The mastermind behind the event was Ariel Levi Simons. He’s a passionate amateur molecular gastronomist, as well as a physics teacher at Wildwood School in West Los Angeles and a founding member of LA Makerspace. In front of a group of about 50 people, Simons created culinary illusions, while simultaneously explaining the science behind the magic. Families with small children helped him freeze ice cream in less than 30 seconds under a cloud of bubbling liquid nitrogen. Grown-up science geeks mulled the question of which tasted better, carbonated pineapple or fizzy habañero-infused avocado.
I was most excited to learn about spherification, the process by which my faux-maraschino cherry was created. Simons enthusiastically described a magical elixir that could turn almost any liquid into a sphere. It’s all thanks to sodium alginate, a common food additive derived from kelp that many of us eat every day. It’s used to prevent freezer burn in ice cream and thicken McDonald’s apple pies. Simons makes a slightly more upscale concoction: synthetic caviar.
Simons loads equal amounts of a concentrated syrup, such as Torani, and sodium alginate into a syringe. Then he squeezes small drops of the mixture into a solution of food-grade calcium chloride. When the two solutions meet, the calcium ions bind to the sodium alginate, forming a skin around the liquid that magically transforms into a sphere within a few seconds.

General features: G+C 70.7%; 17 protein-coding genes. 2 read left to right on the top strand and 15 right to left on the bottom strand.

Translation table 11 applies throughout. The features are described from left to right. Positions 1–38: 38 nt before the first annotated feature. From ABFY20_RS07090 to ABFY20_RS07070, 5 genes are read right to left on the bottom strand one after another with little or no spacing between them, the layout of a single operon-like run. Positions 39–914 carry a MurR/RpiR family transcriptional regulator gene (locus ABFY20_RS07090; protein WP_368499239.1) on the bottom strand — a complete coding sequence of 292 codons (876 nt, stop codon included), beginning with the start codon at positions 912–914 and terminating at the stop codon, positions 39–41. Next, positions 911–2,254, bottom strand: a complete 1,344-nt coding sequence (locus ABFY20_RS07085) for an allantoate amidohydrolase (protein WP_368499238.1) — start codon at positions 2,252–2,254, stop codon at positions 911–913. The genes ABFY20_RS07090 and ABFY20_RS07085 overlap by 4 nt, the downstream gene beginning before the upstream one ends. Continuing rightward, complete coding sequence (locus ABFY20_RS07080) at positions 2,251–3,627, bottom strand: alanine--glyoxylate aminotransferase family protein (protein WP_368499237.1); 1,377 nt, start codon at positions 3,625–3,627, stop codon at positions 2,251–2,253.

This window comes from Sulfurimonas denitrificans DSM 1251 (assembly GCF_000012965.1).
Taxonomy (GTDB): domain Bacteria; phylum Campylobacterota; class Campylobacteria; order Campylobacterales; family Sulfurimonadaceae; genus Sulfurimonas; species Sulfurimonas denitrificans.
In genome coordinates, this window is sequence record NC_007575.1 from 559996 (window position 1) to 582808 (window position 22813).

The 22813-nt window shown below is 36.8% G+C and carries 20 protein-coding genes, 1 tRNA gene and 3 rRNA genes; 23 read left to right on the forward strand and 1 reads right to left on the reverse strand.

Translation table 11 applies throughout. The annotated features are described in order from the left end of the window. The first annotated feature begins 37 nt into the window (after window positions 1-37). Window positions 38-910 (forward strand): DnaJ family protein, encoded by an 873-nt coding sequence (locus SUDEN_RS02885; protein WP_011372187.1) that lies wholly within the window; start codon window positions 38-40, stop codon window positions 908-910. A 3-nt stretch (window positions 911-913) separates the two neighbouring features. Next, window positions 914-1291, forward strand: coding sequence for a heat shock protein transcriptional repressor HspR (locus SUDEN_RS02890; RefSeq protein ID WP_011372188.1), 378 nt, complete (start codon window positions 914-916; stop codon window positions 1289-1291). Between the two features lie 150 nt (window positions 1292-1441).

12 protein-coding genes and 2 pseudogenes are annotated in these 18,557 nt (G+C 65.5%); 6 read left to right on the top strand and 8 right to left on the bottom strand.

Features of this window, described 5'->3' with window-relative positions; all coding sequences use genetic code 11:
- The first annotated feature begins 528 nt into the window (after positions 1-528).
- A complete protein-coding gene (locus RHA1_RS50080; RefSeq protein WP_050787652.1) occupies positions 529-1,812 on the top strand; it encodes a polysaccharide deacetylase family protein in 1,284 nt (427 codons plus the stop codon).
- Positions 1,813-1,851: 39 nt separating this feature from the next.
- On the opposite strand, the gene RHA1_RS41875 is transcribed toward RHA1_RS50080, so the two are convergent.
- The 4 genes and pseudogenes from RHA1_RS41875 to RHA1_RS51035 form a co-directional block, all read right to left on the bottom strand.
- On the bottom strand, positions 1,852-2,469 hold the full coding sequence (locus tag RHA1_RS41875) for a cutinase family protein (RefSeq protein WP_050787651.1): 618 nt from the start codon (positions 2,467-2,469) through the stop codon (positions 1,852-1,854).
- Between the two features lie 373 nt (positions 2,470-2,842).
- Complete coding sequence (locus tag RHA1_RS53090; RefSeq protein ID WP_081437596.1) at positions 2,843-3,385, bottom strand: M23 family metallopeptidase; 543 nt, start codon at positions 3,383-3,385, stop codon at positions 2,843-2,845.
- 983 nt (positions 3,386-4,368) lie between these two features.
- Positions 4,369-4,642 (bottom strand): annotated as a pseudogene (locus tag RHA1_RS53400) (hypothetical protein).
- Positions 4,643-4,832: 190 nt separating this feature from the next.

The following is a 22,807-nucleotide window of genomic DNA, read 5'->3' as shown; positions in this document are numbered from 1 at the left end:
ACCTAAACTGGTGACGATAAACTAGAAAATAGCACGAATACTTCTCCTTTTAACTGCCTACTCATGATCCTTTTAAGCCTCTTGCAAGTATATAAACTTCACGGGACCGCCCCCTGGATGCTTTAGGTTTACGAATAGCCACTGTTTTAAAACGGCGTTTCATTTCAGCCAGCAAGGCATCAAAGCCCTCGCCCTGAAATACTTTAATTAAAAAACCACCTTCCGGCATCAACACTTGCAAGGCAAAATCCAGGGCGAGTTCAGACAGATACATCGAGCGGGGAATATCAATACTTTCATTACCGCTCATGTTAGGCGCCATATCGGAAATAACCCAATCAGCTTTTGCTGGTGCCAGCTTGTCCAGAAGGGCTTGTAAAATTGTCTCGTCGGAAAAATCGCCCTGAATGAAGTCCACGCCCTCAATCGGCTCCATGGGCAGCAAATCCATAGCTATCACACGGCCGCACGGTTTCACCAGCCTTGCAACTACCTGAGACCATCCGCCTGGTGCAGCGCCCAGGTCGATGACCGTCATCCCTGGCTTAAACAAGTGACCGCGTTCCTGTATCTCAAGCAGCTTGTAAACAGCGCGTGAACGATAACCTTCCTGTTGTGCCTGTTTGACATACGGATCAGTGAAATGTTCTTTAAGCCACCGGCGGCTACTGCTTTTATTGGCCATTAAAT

It’s pure physics and chemistry. When you bite into these tiny spheres, the thin skin immediately bursts, unleashing the taste of tangerine or black tea inside. It’s not quite caviar, but the mystery of the faux-maraschino was solved.
The greater mystery of the event turned out to be Simons himself. I was surprised to learn that Simons’ interest in food chemistry runs deeper than the simple parlor tricks of molecular gastronomy, which he describes as “the showiest and quickest” way to talk about food chemistry.
Molecular gastronomy illuminates our food preservation traditions
Simons is passionate about traditional methods of food preservation, as I am, and we discussed real magic: the slow but startling fermentation of kimchi, the alchemy of 1,000-year-old eggs, and the mysterious transformation of black garlic. Simons is fascinated with the chemistry of even the most basic foods. He revealed the fact that corn syrup is far more chemically complex than anything he made at the ice cream social. In fact, the production of corn syrup is so complex that it is only economically feasible because the United States government subsidizes the production of corn, which makes it almost free as a raw product.